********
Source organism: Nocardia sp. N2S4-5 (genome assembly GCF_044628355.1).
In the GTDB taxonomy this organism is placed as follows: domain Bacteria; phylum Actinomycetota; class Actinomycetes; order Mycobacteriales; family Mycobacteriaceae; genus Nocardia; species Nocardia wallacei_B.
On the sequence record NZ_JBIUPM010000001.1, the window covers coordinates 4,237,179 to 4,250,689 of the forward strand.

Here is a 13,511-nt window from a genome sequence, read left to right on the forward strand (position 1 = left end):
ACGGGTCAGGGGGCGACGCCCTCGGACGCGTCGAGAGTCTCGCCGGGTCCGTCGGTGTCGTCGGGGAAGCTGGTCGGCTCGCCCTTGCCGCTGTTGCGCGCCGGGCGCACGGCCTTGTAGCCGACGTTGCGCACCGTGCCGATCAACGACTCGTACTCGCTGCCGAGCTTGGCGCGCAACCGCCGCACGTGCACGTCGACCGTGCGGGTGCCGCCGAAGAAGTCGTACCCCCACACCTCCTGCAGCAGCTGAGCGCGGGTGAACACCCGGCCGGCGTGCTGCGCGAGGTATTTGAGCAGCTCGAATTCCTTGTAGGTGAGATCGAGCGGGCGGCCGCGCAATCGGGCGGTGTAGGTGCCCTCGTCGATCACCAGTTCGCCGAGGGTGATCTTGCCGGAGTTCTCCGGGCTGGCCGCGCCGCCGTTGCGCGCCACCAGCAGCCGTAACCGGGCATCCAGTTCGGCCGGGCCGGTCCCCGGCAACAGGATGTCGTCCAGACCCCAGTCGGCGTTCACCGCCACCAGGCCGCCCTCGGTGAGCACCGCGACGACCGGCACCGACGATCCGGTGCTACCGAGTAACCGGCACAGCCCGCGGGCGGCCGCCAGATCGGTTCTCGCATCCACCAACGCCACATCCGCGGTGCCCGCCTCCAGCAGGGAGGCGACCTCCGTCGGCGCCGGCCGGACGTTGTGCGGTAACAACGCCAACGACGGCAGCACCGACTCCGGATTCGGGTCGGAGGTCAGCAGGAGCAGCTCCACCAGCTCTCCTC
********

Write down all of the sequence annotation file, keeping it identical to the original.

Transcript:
Source organism: Nocardia sp. N2S4-5 (genome assembly GCF_044628355.1).
In the GTDB taxonomy this organism is placed as follows: domain Bacteria; phylum Actinomycetota; class Actinomycetes; order Mycobacteriales; family Mycobacteriaceae; genus Nocardia; species Nocardia wallacei_B.
On the sequence record NZ_JBIUPM010000001.1, the window covers coordinates 4,237,179 to 4,250,689 of the forward strand.

Here is a 13,511-nt window from a genome sequence, read left to right on the forward strand (position 1 = left end):
ACGGGTCAGGGGGCGACGCCCTCGGACGCGTCGAGAGTCTCGCCGGGTCCGTCGGTGTCGTCGGGGAAGCTGGTCGGCTCGCCCTTGCCGCTGTTGCGCGCCGGGCGCACGGCCTTGTAGCCGACGTTGCGCACCGTGCCGATCAACGACTCGTACTCGCTGCCGAGCTTGGCGCGCAACCGCCGCACGTGCACGTCGACCGTGCGGGTGCCGCCGAAGAAGTCGTACCCCCACACCTCCTGCAGCAGCTGAGCGCGGGTGAACACCCGGCCGGCGTGCTGCGCGAGGTATTTGAGCAGCTCGAATTCCTTGTAGGTGAGATCGAGCGGGCGGCCGCGCAATCGGGCGGTGTAGGTGCCCTCGTCGATCACCAGTTCGCCGAGGGTGATCTTGCCGGAGTTCTCCGGGCTGGCCGCGCCGCCGTTGCGCGCCACCAGCAGCCGTAACCGGGCATCCAGTTCGGCCGGGCCGGTCCCCGGCAACAGGATGTCGTCCAGACCCCAGTCGGCGTTCACCGCCACCAGGCCGCCCTCGGTGAGCACCGCGACGACCGGCACCGACGATCCGGTGCTACCGAGTAACCGGCACAGCCCGCGGGCGGCCGCCAGATCGGTTCTCGCATCCACCAACGCCACATCCGCGGTGCCCGCCTCCAGCAGGGAGGCGACCTCCGTCGGCGCCGGCCGGACGTTGTGCGGTAACAACGCCAACGACGGCAGCACCGACTCCGGATTCGGGTCGGAGGTCAGCAGGAGCAGCTCCACCAGCTCTCCTC